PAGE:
New Material For Cheaper and More Efficient Fuel-Cells
Fuel cell technology has come a long way since the early days in the Apollo space program, but it is still a rather expensive module, limiting its wider application. A major reason are the platinum (Pt) catalysts used in most designs, which are costly and insufficient for industry demand.
As a possible solution for this, a new material which is both cheaper to make and better performing is now being developed by a research team of Ulsan National Institute of Science and Technology (UNIST) in South Korea, Case Western Reserve University and University of North Texas. A news release about first successful tests of the new material says it could "pave a new way for affordable commercialization of fuel cells with efficient metal-free electrocatalysts using edge-halogenated graphene nanoplatelets.
Beside the high cost of platinum, another major drawback for commercialization of fuel cell technology is the sluggish oxygen reduction reaction (ORR) at cathode. Although, Pt and its alloys have been considered to be the most reliable cathodic ORR electrocatalysts in fuel cells, it also suffers from methanol crossover/carbon monoxide (CO) poisoning effects and poor long-term operation stability.
Now, there is an alternative. The researchers have created a low cost metal-free catalyst which they believe can be scaled up for industrial and commercial use. They synthesized a series of edge-selectively halogenated (Cl, Br and I) graphene nanoplatelets (XGnPs) by ball-milling graphite flake in the presence of chlorine (Cl2), bromine (Br2), or iodine (I2), respectively.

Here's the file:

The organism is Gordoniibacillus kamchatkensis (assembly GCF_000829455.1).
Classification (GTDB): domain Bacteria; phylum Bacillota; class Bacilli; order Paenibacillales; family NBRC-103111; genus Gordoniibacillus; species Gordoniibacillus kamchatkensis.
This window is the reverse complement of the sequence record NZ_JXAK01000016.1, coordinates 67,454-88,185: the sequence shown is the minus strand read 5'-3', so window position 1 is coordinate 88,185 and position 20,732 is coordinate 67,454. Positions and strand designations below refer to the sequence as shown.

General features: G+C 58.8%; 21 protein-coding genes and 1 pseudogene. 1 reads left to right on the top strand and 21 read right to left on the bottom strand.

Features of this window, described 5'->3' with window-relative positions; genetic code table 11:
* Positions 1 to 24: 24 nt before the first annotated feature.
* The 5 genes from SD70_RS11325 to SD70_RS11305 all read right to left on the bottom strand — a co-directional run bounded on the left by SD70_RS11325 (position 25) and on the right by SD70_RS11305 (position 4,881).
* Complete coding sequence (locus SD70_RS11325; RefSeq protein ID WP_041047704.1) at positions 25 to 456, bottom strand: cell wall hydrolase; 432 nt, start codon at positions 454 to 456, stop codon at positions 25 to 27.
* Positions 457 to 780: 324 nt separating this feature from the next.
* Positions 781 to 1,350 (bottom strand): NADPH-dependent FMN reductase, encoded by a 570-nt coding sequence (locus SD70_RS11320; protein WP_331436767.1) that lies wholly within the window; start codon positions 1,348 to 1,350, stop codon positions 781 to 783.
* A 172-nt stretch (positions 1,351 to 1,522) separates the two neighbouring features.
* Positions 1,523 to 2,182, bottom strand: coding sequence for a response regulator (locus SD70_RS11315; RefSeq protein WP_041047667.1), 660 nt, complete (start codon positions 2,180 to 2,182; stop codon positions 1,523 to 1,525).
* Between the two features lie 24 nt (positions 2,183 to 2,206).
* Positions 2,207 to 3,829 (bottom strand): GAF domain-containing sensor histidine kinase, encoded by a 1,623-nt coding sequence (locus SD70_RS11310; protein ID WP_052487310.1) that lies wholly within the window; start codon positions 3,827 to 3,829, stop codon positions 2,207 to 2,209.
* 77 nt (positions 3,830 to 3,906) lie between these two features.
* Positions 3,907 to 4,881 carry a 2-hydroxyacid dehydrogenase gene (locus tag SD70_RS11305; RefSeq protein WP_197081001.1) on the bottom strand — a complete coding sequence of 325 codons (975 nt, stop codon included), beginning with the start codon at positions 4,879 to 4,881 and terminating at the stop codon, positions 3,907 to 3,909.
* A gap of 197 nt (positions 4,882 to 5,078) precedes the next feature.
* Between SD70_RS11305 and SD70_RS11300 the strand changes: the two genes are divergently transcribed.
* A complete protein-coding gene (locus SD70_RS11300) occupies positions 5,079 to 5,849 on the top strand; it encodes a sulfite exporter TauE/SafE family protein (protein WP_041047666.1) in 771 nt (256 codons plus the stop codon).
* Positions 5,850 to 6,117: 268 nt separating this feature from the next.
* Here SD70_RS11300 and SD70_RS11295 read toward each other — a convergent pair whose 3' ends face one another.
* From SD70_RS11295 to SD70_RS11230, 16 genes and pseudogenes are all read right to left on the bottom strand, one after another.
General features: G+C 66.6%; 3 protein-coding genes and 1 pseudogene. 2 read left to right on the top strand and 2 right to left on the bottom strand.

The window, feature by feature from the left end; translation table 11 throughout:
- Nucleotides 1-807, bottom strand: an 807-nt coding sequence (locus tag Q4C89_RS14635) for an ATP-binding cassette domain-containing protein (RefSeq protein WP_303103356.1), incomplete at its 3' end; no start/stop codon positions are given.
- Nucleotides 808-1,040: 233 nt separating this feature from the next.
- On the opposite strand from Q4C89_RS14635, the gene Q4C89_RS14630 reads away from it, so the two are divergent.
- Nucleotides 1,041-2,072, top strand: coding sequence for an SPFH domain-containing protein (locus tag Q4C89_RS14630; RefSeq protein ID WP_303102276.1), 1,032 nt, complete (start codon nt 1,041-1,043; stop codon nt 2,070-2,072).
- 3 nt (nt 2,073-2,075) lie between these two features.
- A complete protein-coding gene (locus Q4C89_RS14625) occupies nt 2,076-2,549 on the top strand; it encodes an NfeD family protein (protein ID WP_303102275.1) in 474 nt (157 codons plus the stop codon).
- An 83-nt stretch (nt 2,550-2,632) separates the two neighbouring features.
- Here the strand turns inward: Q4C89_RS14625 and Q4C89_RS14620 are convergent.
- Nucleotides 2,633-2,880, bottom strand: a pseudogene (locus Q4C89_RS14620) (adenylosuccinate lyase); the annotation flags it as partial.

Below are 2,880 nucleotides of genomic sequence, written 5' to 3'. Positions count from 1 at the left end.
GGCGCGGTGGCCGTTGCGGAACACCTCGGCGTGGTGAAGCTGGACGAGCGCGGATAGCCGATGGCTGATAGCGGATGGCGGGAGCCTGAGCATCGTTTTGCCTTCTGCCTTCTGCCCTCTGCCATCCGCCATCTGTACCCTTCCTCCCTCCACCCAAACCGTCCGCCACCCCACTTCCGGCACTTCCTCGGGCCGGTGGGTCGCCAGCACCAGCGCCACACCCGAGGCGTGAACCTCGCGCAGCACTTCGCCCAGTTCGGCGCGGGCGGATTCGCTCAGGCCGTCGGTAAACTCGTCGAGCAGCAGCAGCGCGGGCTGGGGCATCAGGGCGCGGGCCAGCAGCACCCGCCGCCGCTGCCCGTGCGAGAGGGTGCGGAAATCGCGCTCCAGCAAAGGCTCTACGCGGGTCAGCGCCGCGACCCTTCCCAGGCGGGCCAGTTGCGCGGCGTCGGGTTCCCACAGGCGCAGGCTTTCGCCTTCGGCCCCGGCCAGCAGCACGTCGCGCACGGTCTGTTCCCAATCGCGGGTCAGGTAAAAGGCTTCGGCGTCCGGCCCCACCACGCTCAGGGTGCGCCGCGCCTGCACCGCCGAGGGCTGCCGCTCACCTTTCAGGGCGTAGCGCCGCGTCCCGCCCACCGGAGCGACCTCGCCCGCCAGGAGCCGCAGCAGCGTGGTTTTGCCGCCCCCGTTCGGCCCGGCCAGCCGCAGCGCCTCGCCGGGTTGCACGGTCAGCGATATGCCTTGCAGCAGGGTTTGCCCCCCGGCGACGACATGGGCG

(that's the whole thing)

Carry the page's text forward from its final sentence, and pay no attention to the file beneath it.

The resultant XGnPs were tested as cathode electrodes of fuel cells and revealed remarkable electrocatalytic activities for ORR with higher tolerance to methanol crossover/CO poisoning effects and longer-term stability than those of the original graphite and commercial Pt/C electrocatalysts. This makes XGnPs a possible replacement for platinum (Pt) in fuel cells, bringing down the cost and increasing the likelihood of commercialization.
"Our result presents new insights and practical methods for designing edge-functionalized GnPs as high-performance metal-free ORR electrocatalysts through low-cost and scalable ball-milling techniques," said Prof. Jong-Beom Baek of Ulsan National Institute of Science and Technology, who led the research team.
"We made metal-free catalysts using an affordable and scalable process," said Prof. Liming Dai of Case Western Reserve and one of the paper's authors. "The catalysts are more stable than platinum catalysts and tolerate carbon monoxide poisoning and methanol crossover."
The research was led by Prof. Jong-Beom Baek, director of the Interdisciplinary School of Green Energy/Low-Dimensional Carbon Materials Center at South Korea's Ulsan National Institute of Science and Technology. Fellow authors include: In-Yup Jeon, Hyun-Jung Choi, Min Choi, Jeong-Min Seo, Sun-Min Jung, Min-Jung Kim and Neojung Park, from Ulsan; Sheng Zhang from Case Western Reserve; and Lipeng Zhang and Zhenhai Xia from North Texas. (Source: UNIST)